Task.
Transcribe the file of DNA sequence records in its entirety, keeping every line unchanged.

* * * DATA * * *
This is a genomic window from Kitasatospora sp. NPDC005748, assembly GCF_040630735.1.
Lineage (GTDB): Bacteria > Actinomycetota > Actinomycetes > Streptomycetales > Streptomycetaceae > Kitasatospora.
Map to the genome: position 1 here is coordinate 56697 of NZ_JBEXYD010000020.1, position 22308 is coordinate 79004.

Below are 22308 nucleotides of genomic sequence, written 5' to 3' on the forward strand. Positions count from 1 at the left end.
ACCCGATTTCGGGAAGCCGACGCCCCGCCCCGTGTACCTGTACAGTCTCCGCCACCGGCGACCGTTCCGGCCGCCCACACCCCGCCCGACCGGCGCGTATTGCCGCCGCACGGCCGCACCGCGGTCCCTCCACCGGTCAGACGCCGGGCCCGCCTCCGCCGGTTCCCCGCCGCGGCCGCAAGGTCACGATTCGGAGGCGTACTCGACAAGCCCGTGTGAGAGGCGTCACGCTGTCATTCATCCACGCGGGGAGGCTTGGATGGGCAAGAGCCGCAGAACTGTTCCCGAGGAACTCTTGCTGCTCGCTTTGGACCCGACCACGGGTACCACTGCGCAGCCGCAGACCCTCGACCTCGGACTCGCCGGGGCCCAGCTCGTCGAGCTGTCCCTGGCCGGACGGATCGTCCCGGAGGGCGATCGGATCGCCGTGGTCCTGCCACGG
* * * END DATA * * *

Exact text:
This is a genomic window from Kitasatospora sp. NPDC005748, assembly GCF_040630735.1.
Lineage (GTDB): Bacteria > Actinomycetota > Actinomycetes > Streptomycetales > Streptomycetaceae > Kitasatospora.
Map to the genome: position 1 here is coordinate 56697 of NZ_JBEXYD010000020.1, position 22308 is coordinate 79004.

Below are 22308 nucleotides of genomic sequence, written 5' to 3' on the forward strand. Positions count from 1 at the left end.
ACCCGATTTCGGGAAGCCGACGCCCCGCCCCGTGTACCTGTACAGTCTCCGCCACCGGCGACCGTTCCGGCCGCCCACACCCCGCCCGACCGGCGCGTATTGCCGCCGCACGGCCGCACCGCGGTCCCTCCACCGGTCAGACGCCGGGCCCGCCTCCGCCGGTTCCCCGCCGCGGCCGCAAGGTCACGATTCGGAGGCGTACTCGACAAGCCCGTGTGAGAGGCGTCACGCTGTCATTCATCCACGCGGGGAGGCTTGGATGGGCAAGAGCCGCAGAACTGTTCCCGAGGAACTCTTGCTGCTCGCTTTGGACCCGACCACGGGTACCACTGCGCAGCCGCAGACCCTCGACCTCGGACTCGCCGGGGCCCAGCTCGTCGAGCTGTCCCTGGCCGGACGGATCGTCCCGGAGGGCGATCGGATCGCCGTGGTCCTGCCACGG